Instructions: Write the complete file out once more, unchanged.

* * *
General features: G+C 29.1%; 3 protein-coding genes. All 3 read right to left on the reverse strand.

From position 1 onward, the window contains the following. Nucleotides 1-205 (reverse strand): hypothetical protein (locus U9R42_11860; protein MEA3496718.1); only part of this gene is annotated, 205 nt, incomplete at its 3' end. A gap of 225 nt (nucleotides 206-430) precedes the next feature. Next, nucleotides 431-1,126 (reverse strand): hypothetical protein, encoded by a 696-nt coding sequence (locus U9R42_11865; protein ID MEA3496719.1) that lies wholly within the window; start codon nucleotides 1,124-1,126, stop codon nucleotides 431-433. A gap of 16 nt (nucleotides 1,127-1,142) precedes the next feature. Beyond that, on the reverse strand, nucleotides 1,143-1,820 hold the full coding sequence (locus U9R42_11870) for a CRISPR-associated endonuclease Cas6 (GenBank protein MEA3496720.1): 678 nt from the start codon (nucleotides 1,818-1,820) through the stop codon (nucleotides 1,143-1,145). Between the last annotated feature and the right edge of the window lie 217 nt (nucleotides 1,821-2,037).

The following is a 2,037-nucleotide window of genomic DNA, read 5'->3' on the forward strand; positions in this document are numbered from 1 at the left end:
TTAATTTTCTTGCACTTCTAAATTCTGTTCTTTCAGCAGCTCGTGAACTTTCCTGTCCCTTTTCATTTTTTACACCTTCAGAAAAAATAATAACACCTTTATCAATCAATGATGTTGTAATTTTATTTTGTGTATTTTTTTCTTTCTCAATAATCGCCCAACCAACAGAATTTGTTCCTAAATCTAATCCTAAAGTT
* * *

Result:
General features: G+C 29.1%; 3 protein-coding genes. All 3 read right to left on the reverse strand.

From position 1 onward, the window contains the following. Nucleotides 1-205 (reverse strand): hypothetical protein (locus U9R42_11860; protein MEA3496718.1); only part of this gene is annotated, 205 nt, incomplete at its 3' end. A gap of 225 nt (nucleotides 206-430) precedes the next feature. Next, nucleotides 431-1,126 (reverse strand): hypothetical protein, encoded by a 696-nt coding sequence (locus U9R42_11865; protein ID MEA3496719.1) that lies wholly within the window; start codon nucleotides 1,124-1,126, stop codon nucleotides 431-433. A gap of 16 nt (nucleotides 1,127-1,142) precedes the next feature. Beyond that, on the reverse strand, nucleotides 1,143-1,820 hold the full coding sequence (locus U9R42_11870) for a CRISPR-associated endonuclease Cas6 (GenBank protein MEA3496720.1): 678 nt from the start codon (nucleotides 1,818-1,820) through the stop codon (nucleotides 1,143-1,145). Between the last annotated feature and the right edge of the window lie 217 nt (nucleotides 1,821-2,037).

The following is a 2,037-nucleotide window of genomic DNA, read 5'->3' on the forward strand; positions in this document are numbered from 1 at the left end:
TTAATTTTCTTGCACTTCTAAATTCTGTTCTTTCAGCAGCTCGTGAACTTTCCTGTCCCTTTTCATTTTTTACACCTTCAGAAAAAATAATAACACCTTTATCAATCAATGATGTTGTAATTTTATTTTGTGTATTTTTTTCTTTCTCAATAATCGCCCAACCAACAGAATTTGTTCCTAAATCTAATCCTAAAGTT